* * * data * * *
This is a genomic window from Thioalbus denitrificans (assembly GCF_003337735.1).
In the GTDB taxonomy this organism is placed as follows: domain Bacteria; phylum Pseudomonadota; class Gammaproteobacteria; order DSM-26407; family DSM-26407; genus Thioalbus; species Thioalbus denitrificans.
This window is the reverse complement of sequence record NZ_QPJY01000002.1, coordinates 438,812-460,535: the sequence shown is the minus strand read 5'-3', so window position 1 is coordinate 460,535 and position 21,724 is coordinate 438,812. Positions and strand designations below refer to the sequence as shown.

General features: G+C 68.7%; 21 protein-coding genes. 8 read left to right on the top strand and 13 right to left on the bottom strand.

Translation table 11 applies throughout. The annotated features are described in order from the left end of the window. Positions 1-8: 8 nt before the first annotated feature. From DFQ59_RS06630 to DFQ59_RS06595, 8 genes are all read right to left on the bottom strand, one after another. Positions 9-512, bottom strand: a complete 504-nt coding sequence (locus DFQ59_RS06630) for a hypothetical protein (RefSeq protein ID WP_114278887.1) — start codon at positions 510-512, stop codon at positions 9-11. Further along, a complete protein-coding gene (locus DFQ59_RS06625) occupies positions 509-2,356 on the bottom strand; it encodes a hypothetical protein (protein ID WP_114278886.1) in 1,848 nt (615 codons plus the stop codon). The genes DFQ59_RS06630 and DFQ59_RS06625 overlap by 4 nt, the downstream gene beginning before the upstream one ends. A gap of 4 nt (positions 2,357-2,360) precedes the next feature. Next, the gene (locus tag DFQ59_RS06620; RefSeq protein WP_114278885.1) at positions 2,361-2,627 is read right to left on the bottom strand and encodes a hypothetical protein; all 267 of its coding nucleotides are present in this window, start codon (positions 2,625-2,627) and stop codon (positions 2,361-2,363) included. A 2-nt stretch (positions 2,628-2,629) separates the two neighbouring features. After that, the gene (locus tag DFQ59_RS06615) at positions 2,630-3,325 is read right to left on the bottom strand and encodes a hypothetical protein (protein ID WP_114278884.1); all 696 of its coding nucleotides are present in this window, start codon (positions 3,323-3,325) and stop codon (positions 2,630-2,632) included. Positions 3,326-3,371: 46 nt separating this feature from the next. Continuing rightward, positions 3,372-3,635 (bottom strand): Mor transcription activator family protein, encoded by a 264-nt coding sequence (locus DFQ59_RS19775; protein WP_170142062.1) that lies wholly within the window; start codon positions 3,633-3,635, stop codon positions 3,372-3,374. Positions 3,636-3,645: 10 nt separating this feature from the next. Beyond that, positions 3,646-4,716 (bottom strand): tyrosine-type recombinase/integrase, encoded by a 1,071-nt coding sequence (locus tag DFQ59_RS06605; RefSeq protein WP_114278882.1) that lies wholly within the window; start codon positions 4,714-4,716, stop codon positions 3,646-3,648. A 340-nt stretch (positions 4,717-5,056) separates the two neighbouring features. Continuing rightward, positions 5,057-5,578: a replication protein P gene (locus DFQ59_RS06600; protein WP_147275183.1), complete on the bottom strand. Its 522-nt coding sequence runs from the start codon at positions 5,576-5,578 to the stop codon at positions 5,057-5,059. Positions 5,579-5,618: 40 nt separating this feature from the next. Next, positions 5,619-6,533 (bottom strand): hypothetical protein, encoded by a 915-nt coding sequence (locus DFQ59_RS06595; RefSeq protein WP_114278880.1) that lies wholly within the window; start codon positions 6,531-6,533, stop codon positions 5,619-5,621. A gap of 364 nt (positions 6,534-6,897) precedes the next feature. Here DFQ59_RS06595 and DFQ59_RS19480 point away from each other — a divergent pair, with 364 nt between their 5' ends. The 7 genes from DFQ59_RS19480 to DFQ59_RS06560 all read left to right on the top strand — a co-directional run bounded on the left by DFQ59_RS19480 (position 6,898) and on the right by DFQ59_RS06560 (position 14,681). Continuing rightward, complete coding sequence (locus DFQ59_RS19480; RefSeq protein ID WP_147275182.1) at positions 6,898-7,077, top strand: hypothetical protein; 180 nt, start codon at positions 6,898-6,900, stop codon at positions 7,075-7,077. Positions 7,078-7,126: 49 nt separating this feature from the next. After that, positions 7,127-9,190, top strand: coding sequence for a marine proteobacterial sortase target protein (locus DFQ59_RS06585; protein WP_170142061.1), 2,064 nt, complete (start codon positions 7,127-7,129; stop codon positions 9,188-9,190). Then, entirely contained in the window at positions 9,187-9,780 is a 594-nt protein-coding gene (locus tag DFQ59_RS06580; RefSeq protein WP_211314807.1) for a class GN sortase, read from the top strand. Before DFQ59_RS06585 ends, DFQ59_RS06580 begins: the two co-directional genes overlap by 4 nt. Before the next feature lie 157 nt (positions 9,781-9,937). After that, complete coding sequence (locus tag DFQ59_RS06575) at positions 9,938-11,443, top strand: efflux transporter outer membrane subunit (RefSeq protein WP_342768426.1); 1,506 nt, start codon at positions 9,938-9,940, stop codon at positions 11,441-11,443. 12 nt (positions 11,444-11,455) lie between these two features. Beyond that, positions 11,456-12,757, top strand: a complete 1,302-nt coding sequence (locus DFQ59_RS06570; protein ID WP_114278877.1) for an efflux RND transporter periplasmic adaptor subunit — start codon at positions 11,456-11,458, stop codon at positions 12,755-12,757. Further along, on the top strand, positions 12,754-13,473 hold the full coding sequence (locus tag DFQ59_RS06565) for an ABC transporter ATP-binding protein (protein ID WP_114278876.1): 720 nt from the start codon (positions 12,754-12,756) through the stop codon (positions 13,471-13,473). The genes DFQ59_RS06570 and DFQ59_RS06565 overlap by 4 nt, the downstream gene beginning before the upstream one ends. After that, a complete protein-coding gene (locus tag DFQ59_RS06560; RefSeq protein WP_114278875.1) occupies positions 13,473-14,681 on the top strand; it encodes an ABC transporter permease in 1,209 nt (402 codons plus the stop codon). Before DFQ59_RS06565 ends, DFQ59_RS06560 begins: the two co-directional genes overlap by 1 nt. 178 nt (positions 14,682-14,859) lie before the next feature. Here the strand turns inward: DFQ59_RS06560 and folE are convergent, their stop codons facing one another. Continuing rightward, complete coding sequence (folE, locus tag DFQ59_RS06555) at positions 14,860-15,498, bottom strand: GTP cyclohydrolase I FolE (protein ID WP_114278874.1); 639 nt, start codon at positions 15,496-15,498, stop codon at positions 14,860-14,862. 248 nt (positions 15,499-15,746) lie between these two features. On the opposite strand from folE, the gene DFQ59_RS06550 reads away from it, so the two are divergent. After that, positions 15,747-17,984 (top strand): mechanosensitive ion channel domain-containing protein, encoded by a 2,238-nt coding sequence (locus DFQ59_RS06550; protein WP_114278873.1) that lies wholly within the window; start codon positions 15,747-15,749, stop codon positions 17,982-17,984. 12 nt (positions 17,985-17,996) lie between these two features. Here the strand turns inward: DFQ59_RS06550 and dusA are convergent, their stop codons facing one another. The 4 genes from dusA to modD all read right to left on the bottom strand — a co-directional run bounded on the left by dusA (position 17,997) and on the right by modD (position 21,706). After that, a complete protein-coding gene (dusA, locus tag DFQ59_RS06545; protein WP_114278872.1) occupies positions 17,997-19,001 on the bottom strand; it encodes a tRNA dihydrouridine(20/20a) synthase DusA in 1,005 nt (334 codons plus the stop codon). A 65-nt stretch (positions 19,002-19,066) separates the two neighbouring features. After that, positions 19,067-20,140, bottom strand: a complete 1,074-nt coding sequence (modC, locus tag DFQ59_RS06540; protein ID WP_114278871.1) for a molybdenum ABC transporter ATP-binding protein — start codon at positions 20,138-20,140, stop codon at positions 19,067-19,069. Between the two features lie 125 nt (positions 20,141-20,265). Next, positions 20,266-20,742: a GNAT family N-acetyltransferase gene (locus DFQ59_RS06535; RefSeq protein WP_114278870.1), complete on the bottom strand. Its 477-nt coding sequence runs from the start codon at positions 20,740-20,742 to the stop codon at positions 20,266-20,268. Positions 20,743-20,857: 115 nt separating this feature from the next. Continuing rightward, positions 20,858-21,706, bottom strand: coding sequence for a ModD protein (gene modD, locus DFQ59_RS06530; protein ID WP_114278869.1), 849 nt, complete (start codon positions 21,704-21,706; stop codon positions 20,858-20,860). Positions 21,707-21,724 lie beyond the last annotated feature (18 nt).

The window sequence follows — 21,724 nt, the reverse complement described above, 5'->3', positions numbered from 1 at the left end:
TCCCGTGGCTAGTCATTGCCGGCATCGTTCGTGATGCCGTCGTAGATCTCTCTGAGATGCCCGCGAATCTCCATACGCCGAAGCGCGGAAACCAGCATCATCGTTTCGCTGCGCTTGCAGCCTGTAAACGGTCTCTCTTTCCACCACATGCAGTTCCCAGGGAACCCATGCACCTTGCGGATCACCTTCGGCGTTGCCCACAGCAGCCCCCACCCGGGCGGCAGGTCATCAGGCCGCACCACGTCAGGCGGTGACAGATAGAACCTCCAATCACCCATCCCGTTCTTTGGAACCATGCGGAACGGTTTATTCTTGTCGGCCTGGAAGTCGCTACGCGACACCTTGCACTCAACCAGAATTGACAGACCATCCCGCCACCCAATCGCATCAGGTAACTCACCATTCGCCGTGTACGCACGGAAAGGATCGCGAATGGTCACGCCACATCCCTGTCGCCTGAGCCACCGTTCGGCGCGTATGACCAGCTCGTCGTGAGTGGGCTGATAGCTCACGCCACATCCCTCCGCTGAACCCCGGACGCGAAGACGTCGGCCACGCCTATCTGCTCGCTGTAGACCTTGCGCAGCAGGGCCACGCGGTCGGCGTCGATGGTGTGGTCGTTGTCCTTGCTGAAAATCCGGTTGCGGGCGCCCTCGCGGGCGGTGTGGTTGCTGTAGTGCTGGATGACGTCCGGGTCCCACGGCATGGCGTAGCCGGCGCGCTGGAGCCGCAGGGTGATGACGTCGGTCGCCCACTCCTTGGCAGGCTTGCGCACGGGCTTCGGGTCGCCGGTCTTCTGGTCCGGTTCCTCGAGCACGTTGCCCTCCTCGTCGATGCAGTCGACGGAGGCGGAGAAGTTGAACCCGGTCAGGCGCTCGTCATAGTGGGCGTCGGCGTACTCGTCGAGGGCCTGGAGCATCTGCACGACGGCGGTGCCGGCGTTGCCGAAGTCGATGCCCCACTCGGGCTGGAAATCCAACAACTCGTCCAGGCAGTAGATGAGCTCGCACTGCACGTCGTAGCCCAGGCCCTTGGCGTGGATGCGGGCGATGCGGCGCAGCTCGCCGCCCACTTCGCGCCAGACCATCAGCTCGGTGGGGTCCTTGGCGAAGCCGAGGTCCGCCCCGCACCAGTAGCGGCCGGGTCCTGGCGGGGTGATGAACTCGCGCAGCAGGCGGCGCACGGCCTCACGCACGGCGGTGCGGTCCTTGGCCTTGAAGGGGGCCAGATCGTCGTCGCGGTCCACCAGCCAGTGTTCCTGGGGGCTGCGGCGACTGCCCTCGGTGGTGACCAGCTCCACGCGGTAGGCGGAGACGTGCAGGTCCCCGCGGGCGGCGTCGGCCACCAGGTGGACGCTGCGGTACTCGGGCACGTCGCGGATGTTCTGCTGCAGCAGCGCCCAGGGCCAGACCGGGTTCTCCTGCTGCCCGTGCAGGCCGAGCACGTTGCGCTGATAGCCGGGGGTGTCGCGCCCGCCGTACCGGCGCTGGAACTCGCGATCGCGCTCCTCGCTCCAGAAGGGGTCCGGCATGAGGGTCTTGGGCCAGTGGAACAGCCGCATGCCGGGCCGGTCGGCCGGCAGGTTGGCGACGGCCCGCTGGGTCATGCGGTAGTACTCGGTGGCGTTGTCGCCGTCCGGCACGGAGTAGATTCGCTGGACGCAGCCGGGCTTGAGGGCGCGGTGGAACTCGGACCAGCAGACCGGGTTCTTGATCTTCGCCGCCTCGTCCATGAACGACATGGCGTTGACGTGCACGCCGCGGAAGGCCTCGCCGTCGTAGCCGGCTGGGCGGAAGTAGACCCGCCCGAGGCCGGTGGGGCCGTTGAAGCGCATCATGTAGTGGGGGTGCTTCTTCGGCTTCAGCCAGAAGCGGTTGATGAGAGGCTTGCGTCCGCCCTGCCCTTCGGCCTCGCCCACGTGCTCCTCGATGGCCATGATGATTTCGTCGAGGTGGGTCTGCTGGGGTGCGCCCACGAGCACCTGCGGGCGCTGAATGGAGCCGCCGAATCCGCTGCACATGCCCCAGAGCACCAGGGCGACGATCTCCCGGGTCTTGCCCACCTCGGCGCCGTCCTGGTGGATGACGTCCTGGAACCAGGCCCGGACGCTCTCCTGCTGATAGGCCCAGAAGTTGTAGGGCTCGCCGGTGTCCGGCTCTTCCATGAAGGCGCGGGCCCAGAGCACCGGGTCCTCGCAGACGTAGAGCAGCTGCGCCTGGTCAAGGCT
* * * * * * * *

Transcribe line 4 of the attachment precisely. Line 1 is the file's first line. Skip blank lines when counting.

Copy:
General features: G+C 68.7%; 21 protein-coding genes. 8 read left to right on the top strand and 13 right to left on the bottom strand.